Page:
Lansing State Journal from Lansing, Michigan on April 14, 1991 · Page 27
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Lansing State Journal from Lansing, Michigan · Page 27

Lansing, Michigan
Issue Date:
Sunday, April 14, 1991
Page 27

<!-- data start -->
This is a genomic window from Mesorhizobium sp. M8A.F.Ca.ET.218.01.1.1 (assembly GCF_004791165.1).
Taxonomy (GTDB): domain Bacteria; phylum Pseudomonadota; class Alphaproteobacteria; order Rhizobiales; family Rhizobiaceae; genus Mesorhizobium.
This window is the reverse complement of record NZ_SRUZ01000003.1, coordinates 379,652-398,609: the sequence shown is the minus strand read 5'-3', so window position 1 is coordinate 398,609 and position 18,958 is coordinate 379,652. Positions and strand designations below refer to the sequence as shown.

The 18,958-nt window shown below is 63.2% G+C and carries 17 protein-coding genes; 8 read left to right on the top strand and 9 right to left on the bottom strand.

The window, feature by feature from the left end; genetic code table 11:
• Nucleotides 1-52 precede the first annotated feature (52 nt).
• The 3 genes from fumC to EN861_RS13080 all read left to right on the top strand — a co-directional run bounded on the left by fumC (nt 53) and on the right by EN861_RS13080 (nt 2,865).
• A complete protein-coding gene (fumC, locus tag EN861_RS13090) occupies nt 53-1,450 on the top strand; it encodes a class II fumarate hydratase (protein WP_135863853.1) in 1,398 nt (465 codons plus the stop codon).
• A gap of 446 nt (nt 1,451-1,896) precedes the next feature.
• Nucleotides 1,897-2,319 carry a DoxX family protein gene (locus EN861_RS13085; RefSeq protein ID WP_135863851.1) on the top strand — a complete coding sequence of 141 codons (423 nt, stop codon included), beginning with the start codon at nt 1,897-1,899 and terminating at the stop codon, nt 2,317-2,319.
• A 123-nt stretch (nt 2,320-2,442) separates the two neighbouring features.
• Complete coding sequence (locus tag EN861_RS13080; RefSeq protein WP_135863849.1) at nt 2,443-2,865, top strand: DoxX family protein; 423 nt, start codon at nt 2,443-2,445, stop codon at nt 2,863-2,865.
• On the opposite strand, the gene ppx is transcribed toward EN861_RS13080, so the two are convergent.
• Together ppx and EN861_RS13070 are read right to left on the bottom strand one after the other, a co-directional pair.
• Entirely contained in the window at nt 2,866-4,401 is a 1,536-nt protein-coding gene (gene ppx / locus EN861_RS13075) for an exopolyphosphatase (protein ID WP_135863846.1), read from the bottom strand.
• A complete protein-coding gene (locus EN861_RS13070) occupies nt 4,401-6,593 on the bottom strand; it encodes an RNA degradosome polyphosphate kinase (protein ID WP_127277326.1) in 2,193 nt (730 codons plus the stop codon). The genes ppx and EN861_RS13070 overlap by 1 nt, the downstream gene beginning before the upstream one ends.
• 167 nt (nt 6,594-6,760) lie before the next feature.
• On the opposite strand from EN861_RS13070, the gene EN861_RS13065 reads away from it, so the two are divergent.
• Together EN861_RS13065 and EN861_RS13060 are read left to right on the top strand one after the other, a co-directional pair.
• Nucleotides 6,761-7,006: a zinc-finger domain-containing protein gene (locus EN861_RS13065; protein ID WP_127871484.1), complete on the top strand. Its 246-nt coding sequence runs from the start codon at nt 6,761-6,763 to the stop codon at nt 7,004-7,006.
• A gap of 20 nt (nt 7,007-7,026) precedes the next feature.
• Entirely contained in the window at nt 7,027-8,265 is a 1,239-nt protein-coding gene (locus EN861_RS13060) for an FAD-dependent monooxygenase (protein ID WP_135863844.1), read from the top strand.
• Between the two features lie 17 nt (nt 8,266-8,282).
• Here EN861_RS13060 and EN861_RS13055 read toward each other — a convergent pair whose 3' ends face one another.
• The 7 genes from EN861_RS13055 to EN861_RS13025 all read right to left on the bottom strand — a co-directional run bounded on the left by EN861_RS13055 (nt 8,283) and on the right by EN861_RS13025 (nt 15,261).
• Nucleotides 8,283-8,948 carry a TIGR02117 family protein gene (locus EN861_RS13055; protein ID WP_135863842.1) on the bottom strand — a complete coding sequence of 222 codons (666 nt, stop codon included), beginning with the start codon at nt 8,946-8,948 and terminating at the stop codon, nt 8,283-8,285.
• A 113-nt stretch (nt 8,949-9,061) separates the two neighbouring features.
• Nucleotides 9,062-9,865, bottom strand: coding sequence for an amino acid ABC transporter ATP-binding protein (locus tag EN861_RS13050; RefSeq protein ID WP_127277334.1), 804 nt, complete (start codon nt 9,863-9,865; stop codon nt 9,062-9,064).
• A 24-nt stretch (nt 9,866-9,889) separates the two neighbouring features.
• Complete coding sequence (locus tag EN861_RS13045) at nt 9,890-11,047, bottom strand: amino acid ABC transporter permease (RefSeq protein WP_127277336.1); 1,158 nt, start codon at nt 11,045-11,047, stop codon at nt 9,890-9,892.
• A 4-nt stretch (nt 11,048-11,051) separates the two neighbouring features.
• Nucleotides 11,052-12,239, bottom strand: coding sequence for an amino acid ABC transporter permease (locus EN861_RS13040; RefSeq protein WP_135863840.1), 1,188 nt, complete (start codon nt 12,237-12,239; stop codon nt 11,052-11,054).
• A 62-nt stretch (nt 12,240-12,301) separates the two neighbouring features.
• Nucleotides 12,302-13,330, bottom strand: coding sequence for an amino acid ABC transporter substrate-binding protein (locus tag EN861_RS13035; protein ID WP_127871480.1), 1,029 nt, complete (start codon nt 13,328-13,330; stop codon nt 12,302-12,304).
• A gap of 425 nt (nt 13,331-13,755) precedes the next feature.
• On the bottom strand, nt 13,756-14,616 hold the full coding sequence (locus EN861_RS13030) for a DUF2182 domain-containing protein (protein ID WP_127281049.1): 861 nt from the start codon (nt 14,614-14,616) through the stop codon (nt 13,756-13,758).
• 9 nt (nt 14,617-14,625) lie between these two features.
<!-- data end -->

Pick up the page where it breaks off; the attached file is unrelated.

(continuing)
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Lansing State Journal Sunday, April 14, 1991 nn ES250 Ml Associated Press ; ;; I EISENACH, Germany The name, the design and the engineering were all from another era, which is why the last Wartburg rolled off the assembly line last week. ; ' ; . . I The 1,836,695th Wartburg - a basic boxy two-door automobile painted a glistening cherry red chugged out of a plant building while eastern German workers sobbed in sorrow and disbelief. "My work, my work, that was my work!" shouted an almost hysterical young man. He rested his head against a steal beam and cried. About 1,500 people crowded into the final assembly building at the Japanese traders look north By ELAINE KURTENBACH Associated Press NIIGATA, Japan Japanese businessmen who trade with the Soviets view their vast neighbor to the north as one of the last frontiers of economic growth. Many in this northern port city already have found profitable niches shipping equipment and cars to the Soviet Union or invest-ing in fishery and tourism ventures. They say major opportunities will not exist until the two nations resolve a dispute over a few small islands lying between them. "There is one definite truth: The Soviet market is the greatest market left for Japan and neighboring countries," said Hidetoshi Kame-zaki of Mitsubishi Corp., deputy general manager of its Soviet and Eastern Europe team. Kamezaki and many other traders say they hope Mikhail Gorbachev's visit to Japan this week will fielp activate projects that have been stalled since the 1970s. Gorbachev has been quoted favoring creation of an economic development zone around the Japan Sea, which is ringed by Japan, China, the Soviet Union and the Korean peninsula. 7 Businessmen and bureaucrats in Niigata and other Japan Sea ports share that goal. The Japanese have been eyeing the Soviet Far East's fish, forests, oil and other natural resources for decades. Plans to exploit oil and natural gas deposits on Sakhalin Island, initiated in the early 1970s, are stalled because the oil can be refined only far away in the western Soviet Union, an official at the C. Itoh and Co. trading house said. Trade with the Soviet Union has remained at about 1 percent of Japan's total. In 1990, trade totaled $5.91 billion imports worth $3.35 billion and exports valued at $2.56 billion, according to government figures. Most of the trade is barter Soviet coal, timber, marine products and metals for chemicals, equipment and electric appliances. to Flint-made lint roller in movies Associated Press FLINT It seems Helmac lint rollers are better recognized in Hollywood than in their hometown of Flint. In the movie "Accidental Tourist," William Hurt's character thought enough of a Helmac lint roller to include one in his suitcase when packing for a trip. "We tend to get a lot of exposure from Hollywood," said Helmac President Douglas Taekens. The otherwise low-profile Helmac Products Corp. is tucked away in a small industrial park on Flint's east side. For nearly 36 years the company has gone about its business of assembling and packaging lint rollers. In the 1960s Helmac expanded nationally. By the middle of the decade, more than 30 copycat competitors had sprung up, but the McKays solidified their place in the market by investing in network TV and radio advertising. In 1971 the company moved to its current manufacturing plant in Flint. About the same time, K-Tel started marketing its Miracle Brush, from Japan, significantly cutting into Helmac's lint roller business. Helmac employs about 75 people at its Flint plant, where employees assemble and package the brushes. Taekens declined to reveal the company's annual sales but said they're "eight-figure." sprawling red-brick factory to watch the formal collapse of a company that cranked out cars under Hindenburg, Hitler and Honecker. Founded in 1898, the company that once made sleek sports cars spent its final decades building clunky, utilitarian vehicles mandated by East Germany's Communist rulers. When Germany united, Wartburg found it .could not compete. About 4,700 people lost their jobs immediately. Another 1,300 workers will stay on for the time being, many of them building replacement parts for the tens of thousands of Wartburgs still plying the former nation's cobblestone streets. But all is not completely lost in this gritty car town of 50,000 in the hilly southwestern corner of the former nation and just 20 miles from the old West German border. In February, on the outskirts of town, General Motors Corp began building the biggest plant of its profitable European subsidiary, Opel. Sometime next year, Opel will begin making subcompact Ka-detts, one of the hottest selling cars on the continent. For some, this transition is the way it should be for beleaguered eastern Germany a passing of the baton from one way of life to another. For others, the new plant will be a place where other people work. The Opel plant will employ 2,600 workers, about half the number at the Wartburg facility, although the support industries that traditionally pop up around auto plants will create many more jobs. It is still undecided how many Wartburg workers will get jobs at the plant ' The shutdown of Wartburg is almost a textbook example of why so many of east Germany's enterprises are collapsing now that they are no longer state-run. Due to overstaffing and inefficiency, it cost the company 15,000 marks about $9,000 to make a car that only sells for 7,000 marks, or about $4,200. The company has lost $120 million since German unification six months ago. ThelUendmPunuuOfPiijectkm. M J IS' per months 24 months with option tof" purchase or walk awayl'-s'f 24 mom ctoaad m3 Imm on ES 290. 2M par month pk tax, two. Rem Im and capital reduction 2,600M cash or trad In Mock unit only. Cat tot oaurix. Lexus Is Coming To Lansing To arrange for your exhilarating test drive of the ES 250 or LS 400 on Tuesday, April 16 or Wednesday, April 1? phone Dave Zaugh at 1-800-552-2339 ' HHRVEY LEXUS v. Of GRHnD RHPIDSv 2550 28th St. S.E., Grand Rapids, Michigan! M NOT AKES SENSE ST MONEY I - aaaaaaaaBaBBaaaBBaBBBNBBaaaaaaaaaaBaaaaaaaaaaBBBBBBajg ' 44 v ' ' ' ''''?ts&ss.Mv's& " y '''''''' ' '''''' " " ' pilMpPiiiiiiiiiiiiii IliiSiliiillHl ilipiiiliil WWM Ipipllpiiiiiiliil 'M4ymm::'m. llRiiHiiiBfcifciiHliiii wtomm The people who do business on Wall Street manage their money every day to get the So what to live and work Tom . -11 nignesi: return possiDie. about those of us who happen on Main Street? 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